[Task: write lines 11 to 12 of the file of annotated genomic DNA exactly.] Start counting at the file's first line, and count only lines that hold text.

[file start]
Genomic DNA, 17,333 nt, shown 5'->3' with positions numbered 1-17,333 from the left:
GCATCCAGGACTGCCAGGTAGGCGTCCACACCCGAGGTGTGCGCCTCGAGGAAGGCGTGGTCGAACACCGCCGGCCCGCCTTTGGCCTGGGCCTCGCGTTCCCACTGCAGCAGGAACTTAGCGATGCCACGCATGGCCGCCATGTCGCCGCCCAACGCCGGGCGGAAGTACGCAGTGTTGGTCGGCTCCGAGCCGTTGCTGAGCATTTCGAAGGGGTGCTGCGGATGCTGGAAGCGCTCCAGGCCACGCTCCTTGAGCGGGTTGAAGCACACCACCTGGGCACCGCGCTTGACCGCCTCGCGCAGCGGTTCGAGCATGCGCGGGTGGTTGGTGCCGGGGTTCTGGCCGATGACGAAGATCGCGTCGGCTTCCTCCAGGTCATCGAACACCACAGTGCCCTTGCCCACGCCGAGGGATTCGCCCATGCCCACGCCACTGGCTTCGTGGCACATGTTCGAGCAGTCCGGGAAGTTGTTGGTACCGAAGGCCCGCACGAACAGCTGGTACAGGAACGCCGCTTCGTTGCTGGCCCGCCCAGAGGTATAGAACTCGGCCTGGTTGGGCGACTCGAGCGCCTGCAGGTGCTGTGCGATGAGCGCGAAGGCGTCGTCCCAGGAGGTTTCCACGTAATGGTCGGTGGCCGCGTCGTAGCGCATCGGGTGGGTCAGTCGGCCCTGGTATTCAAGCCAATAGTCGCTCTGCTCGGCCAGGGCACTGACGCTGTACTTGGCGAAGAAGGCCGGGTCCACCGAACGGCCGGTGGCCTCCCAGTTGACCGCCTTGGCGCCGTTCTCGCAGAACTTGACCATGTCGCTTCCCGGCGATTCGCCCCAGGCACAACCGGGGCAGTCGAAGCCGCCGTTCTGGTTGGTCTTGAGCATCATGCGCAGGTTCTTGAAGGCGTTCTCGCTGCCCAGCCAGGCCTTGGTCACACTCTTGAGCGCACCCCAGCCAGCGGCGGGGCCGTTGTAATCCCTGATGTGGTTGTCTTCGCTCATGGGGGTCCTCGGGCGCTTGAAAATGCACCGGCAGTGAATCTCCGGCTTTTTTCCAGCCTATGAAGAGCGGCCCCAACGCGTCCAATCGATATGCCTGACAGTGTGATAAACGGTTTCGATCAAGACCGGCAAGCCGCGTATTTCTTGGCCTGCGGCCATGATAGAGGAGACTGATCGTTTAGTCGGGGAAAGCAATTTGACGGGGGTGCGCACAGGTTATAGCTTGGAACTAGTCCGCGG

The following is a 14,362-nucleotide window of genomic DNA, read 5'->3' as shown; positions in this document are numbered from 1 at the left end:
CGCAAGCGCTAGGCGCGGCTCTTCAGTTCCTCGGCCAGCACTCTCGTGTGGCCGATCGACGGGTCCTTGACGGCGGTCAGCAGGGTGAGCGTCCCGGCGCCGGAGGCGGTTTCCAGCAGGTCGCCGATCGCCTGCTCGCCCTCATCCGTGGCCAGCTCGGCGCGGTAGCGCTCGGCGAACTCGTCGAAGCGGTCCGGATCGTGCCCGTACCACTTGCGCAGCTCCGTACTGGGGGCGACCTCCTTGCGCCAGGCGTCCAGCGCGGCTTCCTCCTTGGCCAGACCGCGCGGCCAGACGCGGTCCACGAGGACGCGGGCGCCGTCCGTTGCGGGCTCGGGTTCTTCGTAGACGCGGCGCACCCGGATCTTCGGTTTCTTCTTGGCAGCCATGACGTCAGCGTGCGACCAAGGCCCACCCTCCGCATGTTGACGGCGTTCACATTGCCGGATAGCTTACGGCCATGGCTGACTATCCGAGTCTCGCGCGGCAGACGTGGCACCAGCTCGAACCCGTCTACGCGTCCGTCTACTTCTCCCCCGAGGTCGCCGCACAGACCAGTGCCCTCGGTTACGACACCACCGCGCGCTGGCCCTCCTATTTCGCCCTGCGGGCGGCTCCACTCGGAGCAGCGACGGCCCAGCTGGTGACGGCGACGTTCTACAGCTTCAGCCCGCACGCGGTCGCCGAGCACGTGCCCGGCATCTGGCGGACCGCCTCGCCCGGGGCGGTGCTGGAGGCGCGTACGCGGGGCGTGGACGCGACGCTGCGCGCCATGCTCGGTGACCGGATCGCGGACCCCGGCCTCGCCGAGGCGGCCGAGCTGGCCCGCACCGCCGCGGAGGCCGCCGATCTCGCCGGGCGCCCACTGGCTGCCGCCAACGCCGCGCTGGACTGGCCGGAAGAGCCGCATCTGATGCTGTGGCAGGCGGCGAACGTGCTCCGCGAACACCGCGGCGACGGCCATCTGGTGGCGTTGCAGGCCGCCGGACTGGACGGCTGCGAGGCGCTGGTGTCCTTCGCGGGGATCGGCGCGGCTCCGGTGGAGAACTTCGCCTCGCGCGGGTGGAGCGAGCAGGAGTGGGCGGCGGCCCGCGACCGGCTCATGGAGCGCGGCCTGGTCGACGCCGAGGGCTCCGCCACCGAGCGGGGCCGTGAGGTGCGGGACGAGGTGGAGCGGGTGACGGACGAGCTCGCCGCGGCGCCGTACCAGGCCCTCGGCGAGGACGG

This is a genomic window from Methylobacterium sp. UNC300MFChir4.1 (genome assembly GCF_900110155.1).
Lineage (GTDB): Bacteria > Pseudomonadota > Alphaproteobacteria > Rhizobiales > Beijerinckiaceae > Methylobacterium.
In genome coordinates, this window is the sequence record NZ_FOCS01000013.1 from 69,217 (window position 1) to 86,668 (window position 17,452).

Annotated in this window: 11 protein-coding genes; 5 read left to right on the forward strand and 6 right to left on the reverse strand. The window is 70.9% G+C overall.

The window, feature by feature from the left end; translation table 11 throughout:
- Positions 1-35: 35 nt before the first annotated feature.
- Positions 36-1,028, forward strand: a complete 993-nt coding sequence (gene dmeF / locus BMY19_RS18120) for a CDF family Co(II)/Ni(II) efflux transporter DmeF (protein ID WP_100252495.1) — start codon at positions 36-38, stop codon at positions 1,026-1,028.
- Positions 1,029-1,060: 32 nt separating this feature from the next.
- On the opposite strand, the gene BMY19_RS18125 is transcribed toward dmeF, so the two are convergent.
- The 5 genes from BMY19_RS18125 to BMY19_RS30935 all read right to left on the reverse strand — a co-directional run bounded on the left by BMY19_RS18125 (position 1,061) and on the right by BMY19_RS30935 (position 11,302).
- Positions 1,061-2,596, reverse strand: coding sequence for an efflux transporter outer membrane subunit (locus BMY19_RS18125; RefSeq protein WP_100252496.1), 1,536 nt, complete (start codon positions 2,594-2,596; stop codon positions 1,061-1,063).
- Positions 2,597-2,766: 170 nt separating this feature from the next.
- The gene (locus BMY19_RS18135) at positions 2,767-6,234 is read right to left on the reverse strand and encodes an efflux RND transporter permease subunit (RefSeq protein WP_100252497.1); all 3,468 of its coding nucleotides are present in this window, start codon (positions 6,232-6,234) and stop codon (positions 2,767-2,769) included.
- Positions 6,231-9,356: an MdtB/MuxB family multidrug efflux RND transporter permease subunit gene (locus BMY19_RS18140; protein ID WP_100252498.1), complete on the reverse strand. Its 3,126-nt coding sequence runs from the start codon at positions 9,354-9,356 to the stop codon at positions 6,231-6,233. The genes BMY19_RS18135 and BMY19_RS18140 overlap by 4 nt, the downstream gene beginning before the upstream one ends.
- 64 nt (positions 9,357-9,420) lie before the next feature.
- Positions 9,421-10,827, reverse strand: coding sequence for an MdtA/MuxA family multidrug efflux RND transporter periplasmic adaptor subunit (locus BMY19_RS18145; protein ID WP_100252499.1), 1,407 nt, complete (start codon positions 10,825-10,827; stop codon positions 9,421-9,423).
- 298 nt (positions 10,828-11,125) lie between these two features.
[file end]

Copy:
- Positions 36-1,028, forward strand: a complete 993-nt coding sequence (gene dmeF / locus BMY19_RS18120) for a CDF family Co(II)/Ni(II) efflux transporter DmeF (protein ID WP_100252495.1) — start codon at positions 36-38, stop codon at positions 1,026-1,028.
- Positions 1,029-1,060: 32 nt separating this feature from the next.